Wednesday, April 25, 2007

A New Idea For Eastview Little League
Let's entertain the idea at least...or lose again

By Diana L. Chapman

Whenever adults fight, it’s sad, but it’s incredibly tormenting when they include their kids in the fiasco. This unfortunately happens often when adults fight; the children are sucked in and are no longer allowed to play or even smile at each other.
That’s exactly what the East View Little League predicament reminds me of.
After I posted a story on how we need to become a team to save East View, I received a bunch of complaints. They ranged from: I want a Target (which has taken over the DiCarlo bakery property where the league was allowed to play for $1 a year for about 40 years) to haven’t Eastview officials had long enough to figure it out? What’s their problem?
The problem: these are a bunch of parents who work full time, are possibly not politically savvy and truly haven’t had a councilwoman to back their efforts or negotiate with Target. Negotiations should have kept them right at their original site as apparently Los Angeles Councilman Dennis Zine was able to pull off for the Woodland Hills Little League when their 35 years of operating was nearly lost. The private property the league operated on went up to auction.
Today, they still operate there, said John Shaikin, the league’s president, who explained they leaned heavily on their councilman to stay at the location.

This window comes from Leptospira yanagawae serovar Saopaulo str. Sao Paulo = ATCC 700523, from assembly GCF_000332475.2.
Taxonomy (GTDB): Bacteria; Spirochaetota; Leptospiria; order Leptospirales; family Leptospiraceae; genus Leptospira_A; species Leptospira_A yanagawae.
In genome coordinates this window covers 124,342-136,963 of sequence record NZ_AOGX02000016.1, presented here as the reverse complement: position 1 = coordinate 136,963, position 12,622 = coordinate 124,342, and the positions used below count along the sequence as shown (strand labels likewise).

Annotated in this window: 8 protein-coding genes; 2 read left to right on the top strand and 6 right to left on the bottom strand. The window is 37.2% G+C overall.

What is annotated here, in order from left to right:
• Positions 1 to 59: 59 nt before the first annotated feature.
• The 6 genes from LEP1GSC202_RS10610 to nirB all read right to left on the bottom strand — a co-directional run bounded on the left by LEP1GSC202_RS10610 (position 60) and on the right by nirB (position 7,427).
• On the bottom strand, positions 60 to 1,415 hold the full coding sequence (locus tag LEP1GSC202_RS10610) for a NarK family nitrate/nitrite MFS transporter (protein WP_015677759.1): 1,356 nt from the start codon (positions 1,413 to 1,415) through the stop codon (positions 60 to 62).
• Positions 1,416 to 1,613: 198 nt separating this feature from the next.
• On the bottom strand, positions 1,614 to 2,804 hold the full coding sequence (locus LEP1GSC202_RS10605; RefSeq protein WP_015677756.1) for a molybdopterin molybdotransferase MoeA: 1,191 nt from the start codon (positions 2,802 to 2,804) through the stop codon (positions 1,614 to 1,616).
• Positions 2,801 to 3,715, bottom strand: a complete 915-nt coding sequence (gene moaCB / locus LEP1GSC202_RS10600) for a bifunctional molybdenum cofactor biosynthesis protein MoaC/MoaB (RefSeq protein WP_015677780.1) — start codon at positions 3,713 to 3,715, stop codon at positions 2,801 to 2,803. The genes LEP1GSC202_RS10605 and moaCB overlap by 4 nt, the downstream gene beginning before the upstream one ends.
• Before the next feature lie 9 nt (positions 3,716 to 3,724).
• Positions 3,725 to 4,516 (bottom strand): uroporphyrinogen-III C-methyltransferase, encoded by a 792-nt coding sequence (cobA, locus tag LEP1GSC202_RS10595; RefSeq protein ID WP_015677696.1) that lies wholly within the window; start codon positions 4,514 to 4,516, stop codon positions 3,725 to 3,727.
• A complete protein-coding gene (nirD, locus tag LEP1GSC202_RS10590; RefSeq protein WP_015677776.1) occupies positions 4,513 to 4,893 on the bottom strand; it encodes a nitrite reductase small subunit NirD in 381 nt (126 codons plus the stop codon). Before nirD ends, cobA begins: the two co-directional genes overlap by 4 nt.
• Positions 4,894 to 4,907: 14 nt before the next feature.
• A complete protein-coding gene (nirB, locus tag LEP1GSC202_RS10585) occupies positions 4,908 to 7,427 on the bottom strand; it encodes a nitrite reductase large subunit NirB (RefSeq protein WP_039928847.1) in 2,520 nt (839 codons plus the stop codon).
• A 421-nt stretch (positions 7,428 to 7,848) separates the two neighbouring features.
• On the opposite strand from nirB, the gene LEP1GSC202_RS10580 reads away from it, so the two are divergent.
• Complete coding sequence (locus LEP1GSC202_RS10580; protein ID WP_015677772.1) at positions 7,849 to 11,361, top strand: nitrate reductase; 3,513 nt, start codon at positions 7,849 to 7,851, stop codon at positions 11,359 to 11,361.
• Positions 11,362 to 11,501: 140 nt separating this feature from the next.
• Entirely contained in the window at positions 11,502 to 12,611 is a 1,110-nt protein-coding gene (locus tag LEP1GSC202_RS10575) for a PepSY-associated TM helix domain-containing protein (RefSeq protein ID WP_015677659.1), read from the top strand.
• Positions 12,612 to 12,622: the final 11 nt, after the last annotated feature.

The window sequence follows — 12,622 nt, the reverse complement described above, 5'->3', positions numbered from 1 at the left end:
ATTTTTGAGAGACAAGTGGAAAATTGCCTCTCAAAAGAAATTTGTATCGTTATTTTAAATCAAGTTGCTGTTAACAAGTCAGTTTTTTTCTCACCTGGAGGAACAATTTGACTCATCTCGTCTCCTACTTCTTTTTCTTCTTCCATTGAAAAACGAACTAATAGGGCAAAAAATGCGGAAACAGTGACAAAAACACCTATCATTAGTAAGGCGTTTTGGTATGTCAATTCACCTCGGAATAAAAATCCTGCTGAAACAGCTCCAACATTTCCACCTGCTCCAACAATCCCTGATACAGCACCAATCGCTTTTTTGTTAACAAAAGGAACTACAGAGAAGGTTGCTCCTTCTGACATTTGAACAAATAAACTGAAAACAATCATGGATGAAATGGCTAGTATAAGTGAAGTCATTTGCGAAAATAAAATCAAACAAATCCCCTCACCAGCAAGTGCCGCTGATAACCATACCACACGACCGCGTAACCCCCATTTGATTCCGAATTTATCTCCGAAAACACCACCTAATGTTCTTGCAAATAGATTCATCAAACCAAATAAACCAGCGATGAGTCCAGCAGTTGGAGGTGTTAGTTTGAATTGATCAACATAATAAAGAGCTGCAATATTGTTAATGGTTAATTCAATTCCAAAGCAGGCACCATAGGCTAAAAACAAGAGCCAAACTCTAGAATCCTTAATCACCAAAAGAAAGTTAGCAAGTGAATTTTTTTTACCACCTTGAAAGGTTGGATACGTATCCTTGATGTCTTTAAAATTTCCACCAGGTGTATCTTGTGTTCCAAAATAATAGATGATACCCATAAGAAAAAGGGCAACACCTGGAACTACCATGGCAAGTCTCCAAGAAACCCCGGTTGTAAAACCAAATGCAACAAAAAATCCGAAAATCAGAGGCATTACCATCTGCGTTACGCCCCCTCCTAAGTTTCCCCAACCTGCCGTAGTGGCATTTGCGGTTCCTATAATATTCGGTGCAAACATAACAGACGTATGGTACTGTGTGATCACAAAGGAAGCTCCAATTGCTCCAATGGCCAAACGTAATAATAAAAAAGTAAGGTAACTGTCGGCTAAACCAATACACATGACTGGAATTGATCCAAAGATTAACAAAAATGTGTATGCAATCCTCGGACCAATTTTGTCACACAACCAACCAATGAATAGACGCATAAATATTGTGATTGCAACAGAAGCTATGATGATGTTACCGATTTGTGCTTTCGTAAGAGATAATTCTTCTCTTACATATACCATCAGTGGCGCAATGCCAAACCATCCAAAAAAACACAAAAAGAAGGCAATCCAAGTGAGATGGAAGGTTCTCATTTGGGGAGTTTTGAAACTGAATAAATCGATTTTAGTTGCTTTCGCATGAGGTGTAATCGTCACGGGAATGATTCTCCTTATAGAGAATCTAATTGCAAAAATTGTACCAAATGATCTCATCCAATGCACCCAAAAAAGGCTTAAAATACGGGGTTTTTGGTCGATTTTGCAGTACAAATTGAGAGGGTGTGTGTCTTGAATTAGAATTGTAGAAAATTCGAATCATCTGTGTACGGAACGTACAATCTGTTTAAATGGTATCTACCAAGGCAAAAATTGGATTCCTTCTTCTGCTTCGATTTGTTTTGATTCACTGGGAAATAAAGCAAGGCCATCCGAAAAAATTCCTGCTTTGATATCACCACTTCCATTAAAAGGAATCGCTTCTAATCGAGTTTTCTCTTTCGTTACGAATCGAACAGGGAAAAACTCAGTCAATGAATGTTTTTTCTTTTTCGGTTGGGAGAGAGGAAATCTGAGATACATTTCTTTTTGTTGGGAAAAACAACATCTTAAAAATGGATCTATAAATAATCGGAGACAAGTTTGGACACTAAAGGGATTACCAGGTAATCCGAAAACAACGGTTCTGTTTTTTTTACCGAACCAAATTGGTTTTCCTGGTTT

The other problem – San Pedro can be its own worst enemy.
We are on the brink of enduring another big share of diminishing returns. Let me correct that. Everyday, I wake up, look at San Pedro and say – we lost again. We lost another field. We had another apartment complex built taller than it should have been. We just gave away the store again to another developer or organization, such as the private Boy Scout camp at Cabrillo Beach on public lands. And we just lost another round for our kids.
Whether you like Eastview or you don’t like Eastview, the fact that 600 kids play baseball should tell you the story. I hear these complaints: “I don’t like this coach.. My kid had the worst experience playing there.” The complaints go on and on…and are much like the complaints that I’ve heard every year no matter where my son plays. It’s true. Alright. Eastview isn’t perfect.
Does that mean we make the kids pay? Does that mean we make my girlfriend’s son, Jake, who loves to play at Eastview pay because of our shortsightedness. I was pleased that after I posted the story on the blog, however, that people started stepping up to the plate with new solutions. And a new thought came along. Perhaps we should look at the Cooper Continuation High School site on Taper Avenue? It’s a large plot of land with only about sixty students who could be relocated to the continuation school at Angel’s Gate.
Why else should we look? Because it opens a myriad of possibilities. If you live around that school, you might be cussing me out right now. But all I can see is a big gain for the community at large. Before you get angry, let me explain.
The site belongs to Los Angeles Unified School District. Mike Lansing, a school board member, already has agreed to explore the option and turn over the idea to his lucky benefactor –meaning whoever wins this thankless board seat in May. This means the answer isn’t no from the district. Eastview league officials, Dave Stanovich, the president, and Board Member Ron Galosic, see it as a way to open doors not just for their league, but for a myriad of other uses – a track around the diamonds, batting cages, tennis and basketball courts.